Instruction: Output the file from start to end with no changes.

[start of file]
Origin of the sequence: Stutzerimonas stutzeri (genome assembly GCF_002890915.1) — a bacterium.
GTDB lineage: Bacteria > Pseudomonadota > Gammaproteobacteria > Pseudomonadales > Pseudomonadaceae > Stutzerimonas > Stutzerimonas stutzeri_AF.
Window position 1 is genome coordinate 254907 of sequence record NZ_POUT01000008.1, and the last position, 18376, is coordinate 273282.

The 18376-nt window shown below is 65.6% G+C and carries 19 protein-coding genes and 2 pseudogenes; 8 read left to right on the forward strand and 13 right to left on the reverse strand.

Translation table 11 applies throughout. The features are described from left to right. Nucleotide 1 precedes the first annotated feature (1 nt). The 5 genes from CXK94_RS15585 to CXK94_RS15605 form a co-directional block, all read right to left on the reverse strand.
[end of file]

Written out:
Origin of the sequence: Stutzerimonas stutzeri (genome assembly GCF_002890915.1) — a bacterium.
GTDB lineage: Bacteria > Pseudomonadota > Gammaproteobacteria > Pseudomonadales > Pseudomonadaceae > Stutzerimonas > Stutzerimonas stutzeri_AF.
Window position 1 is genome coordinate 254907 of sequence record NZ_POUT01000008.1, and the last position, 18376, is coordinate 273282.

The 18376-nt window shown below is 65.6% G+C and carries 19 protein-coding genes and 2 pseudogenes; 8 read left to right on the forward strand and 13 right to left on the reverse strand.

Translation table 11 applies throughout. The features are described from left to right. Nucleotide 1 precedes the first annotated feature (1 nt). The 5 genes from CXK94_RS15585 to CXK94_RS15605 form a co-directional block, all read right to left on the reverse strand.